Opel/Vauxhall chairman Nick Reilly says he can't understand decision
9 June 2010

GM is “very disappointed” that the German government has thrown out a request for 1.1 billion euros of state aid for Opel, but has vowed to fill the funding gap with other borrowings.

“I am struggling to understand the thinking behind this decision, and we are very disappointed after such a very long process,” said Opel/Vauxhall chair Nick Reilly.

A committee of four experts was split 50/50 over the loan, leaving German economy minister Rainer Bruederle with the casting vote.

Reilly said he disagreed with the two main reasons – that it wasn’t the role of EU governments to support the car industry and that GM has enough money to fund Opel on its own.

“Last year the EU supported the auto industry to the tune of 8.5 billion euros and Opel received none of that. That’s EU governments supporting the car industry,” said Reilly.

The recent crisis in the Eurozone and German bail-out of Greece, were significant contributing factors, he added. “If we’d been doing this earlier in the year, I think we’d have had a different outcome,” said Reilly.

GM now expects to find funding itself and to stick to the restructuring and investment plan outlined earlier this year.

Reilly believes that GM “probably” could fund Opel on its own.

“But we’re looking for funding to keep going through this very low market we find ourselves in.”

GM has already helped out its European subsidiary this spring when its financial position improved faster than expected.

In March it unexpectedly pumped in 1.9bn euros to pay for a restructuring plan that made 5000 staff redundant.

A solution to finding 1.1bn to fund new models and technology has been suggested by the German government — find support from the four German lande, the federal states where Opel has facilities.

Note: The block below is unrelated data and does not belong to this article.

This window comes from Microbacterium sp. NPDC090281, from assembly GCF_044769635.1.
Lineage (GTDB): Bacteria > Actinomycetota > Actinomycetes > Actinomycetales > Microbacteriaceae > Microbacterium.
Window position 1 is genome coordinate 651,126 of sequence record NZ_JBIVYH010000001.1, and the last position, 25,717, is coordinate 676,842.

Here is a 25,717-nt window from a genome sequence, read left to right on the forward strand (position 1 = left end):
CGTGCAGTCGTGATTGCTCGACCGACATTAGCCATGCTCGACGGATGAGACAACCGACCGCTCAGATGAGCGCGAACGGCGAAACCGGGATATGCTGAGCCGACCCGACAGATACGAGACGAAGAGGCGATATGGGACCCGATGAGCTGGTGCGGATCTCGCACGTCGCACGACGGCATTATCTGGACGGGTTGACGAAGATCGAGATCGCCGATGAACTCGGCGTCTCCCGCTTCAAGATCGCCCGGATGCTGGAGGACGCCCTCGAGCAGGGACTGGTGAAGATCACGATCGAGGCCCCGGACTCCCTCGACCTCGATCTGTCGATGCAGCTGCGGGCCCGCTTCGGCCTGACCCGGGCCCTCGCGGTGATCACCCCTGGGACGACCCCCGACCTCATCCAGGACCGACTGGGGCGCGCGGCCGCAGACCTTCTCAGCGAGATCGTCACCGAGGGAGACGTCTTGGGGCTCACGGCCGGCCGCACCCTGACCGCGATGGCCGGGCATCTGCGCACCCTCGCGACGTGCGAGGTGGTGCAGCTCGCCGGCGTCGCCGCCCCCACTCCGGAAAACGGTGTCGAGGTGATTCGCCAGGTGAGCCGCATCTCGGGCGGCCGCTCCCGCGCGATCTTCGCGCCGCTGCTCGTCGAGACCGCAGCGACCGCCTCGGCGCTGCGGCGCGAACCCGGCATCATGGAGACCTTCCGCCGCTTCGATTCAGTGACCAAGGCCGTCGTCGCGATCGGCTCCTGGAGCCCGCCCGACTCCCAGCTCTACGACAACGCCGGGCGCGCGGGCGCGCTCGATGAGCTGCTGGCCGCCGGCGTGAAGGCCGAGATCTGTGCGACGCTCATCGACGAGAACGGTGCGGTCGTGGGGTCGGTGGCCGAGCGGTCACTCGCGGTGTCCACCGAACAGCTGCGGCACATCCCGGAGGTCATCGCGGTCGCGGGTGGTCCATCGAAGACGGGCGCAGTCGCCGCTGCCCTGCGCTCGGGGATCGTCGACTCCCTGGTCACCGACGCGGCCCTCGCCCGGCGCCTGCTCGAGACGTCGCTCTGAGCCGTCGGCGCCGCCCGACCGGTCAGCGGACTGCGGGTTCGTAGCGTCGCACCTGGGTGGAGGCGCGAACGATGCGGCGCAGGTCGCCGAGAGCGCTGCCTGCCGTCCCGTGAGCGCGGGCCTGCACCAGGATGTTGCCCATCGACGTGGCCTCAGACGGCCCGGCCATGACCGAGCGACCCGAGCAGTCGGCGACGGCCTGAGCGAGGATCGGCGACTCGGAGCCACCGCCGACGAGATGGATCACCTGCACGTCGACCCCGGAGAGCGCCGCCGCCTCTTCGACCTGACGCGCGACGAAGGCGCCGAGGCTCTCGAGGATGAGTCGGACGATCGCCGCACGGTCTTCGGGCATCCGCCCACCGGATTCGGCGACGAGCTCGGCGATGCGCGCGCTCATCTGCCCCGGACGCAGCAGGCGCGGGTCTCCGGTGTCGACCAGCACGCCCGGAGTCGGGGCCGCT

But that looks likely to supply only half the required sum: “Had we known that this was the route, we would have gone there rather than apply to the government as instructed,” said Reilly.

GM will have to make up the shortfall with cash at commercial rates, which will make its borrowings much more expensive, eroding its future competitiveness.

Riding on the outcome are key investment programmes in new models and more advanced petrol and diesel engines and hybrid and electric powertrains.

Despite spending the best part of six months negotiating this aid, Reilly says these programmes are still forging ahead and are not facing delays.

He also expects a decision from the lande in much less than six months: “We get the applications in and decisions soon after. It won’t take another six months.”

GM is also waiting for a decision from the UK government on EU330m of loan guarantees for investment at Ellesemere Port in the new Astra estate and Ampera hybrid.

Funding was promised by the Business department in the last months of the Labour government, but all these decisions are being reviewed by the new Con-Lib coalition.

“We expect this funding to come through. We’ve been told that as long as the funding leads to a positive outcome for the economy, it’s safe.”

Julian Rendell

Join the debate


10 June 2010


12 June 2010

With the unprofessional conduct from GM last year I'm not surprised. Germany put vast amounts of money in OPEL while GM played the 'will we won't we game'. GM's plan is to invest 9 Billion in OPEL to revamp their lineup, and cut jobs. Why should any state give money to help a company get rid of employees. That money will be better used to support the ex-OPEL workers in benefits and retrain them for future employment.

Add your comment

Log in or register to post comments

Find an Autocar car review

Driven this week

  • Dallara Stradale
    The Stradale is the first road-legel car from Italian motorsport constructor Dallara
    First Drive
    16 March 2018
    The motorsport constructor's first road car is inspired by Lotus minimalism. Does it thrill on road and track?
  • Hyundai i30 N
    Standard spec is good so paint colour is our car’s only option
    First Drive
    16 March 2018
    What’s Hyundai’s first hot hatch and N-brand debutant really like? Let’s find out
  • Porsche Boxster GTS
    This is the new GTS version of the Porsche Boxster
    First Drive
    15 March 2018
    The 718-generation Boxster is our favourite roadster of the moment – so is this new GTS variant worth the extra outlay?
  • BMW 5 Series
    First Drive
    15 March 2018
    The BMW 5 Series is top of the mid-exec pack, but is there still room for a diesel saloon in everyday family life?
  • Audi A7 front
    First Drive
    14 March 2018
    The new Audi A7 Sportback looks the part, but how does the new Mercedes-Benz CLS rival cope on UK roads? We find out